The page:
A small sandy-colored egg on a Cape Cod beach has broken a big record.
The egg, laid by a piping plover, was spotted this week on a private beach in Hyannis Port on Tuesday, making it the earliest on record for plovers, wildlife officials say. The previous earliest plover egg statewide was seen on April 17, though the year is unclear.
"Typically, we don't find most of our nests on Cape Cod until the last week of April, so this is particularly early," said Rebecca Harris, director of the Coastal Waterbird Program at the Massachusetts Audubon Society. "Usually, we find our first nests on Nantucket or Martha's Vineyard."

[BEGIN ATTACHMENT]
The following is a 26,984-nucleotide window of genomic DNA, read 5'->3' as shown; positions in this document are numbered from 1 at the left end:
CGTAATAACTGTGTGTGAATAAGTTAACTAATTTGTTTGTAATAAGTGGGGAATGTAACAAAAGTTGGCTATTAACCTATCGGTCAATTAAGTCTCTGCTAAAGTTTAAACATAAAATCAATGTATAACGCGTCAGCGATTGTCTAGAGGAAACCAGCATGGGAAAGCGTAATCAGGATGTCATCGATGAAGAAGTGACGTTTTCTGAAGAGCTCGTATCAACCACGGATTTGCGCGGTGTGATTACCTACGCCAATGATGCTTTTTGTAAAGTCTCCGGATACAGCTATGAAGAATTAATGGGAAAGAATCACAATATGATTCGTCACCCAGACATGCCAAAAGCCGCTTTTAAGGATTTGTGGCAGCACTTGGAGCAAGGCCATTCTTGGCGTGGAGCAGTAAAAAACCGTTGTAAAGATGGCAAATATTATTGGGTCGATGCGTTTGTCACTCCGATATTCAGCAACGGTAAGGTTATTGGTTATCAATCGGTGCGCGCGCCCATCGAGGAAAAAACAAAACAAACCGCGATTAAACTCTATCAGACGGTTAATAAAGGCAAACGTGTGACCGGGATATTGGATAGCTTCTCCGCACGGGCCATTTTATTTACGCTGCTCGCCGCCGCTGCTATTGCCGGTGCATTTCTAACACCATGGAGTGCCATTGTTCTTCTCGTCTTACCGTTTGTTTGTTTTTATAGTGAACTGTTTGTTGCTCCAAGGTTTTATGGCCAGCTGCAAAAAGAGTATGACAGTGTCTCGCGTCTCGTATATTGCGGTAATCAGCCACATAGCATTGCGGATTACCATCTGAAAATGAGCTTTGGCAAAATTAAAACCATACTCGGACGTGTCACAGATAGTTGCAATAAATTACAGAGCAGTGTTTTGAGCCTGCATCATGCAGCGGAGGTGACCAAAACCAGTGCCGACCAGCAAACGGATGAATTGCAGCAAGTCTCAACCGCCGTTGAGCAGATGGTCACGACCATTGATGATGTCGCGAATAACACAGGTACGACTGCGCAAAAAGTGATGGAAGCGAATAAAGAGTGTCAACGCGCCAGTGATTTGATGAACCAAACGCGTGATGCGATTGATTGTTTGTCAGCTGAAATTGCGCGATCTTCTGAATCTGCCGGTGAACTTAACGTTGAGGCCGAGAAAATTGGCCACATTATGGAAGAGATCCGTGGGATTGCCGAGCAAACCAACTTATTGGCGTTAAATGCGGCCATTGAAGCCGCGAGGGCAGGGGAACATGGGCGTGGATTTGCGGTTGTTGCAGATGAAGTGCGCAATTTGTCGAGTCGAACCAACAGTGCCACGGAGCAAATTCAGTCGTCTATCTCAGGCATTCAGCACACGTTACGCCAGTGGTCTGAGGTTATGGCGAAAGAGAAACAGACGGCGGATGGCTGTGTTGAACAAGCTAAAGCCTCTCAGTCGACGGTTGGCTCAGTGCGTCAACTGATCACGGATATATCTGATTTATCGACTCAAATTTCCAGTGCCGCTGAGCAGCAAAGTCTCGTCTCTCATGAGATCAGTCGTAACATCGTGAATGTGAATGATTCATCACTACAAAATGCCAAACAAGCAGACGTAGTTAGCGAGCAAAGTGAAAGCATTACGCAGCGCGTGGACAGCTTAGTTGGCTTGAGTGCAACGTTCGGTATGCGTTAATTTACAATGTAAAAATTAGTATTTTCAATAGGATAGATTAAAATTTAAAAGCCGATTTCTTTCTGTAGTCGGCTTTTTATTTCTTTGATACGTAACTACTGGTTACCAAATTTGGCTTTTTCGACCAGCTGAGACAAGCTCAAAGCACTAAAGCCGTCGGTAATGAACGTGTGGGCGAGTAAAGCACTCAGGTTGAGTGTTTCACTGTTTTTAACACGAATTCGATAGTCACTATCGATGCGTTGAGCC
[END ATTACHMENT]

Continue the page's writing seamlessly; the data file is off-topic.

A two-egg nest was found on Nantucket on Wednesday, Harris said, and other eggs have been reported.
"It's hard to say whether there's going to be a huge rash of nests this early. So far we haven't found a ton," Harris said. "But certainly it's significantly earlier than we've ever had before."
Some eggs are laid in late April or early May, but the season typically peaks in mid-May, Harris said.
It takes piping plover chicks about 25 to 30 days to fledge, or are able to fly. During that time, portions of affected beaches close to traffic.
If everything works out, the egg in Hyannis Port would hatch in mid-May and fledge before the end of June. That would mean people hoping to celebrate July 4 on the sand might not be affected by partial beach closures.
Nests can be washed away by storms or wiped out by predators.
Harris said the nest in Hyannis Port is expected to be home to a full, four-egg clutch.
"Our staff is going out there today, and there probably will be a second egg," Harris said.
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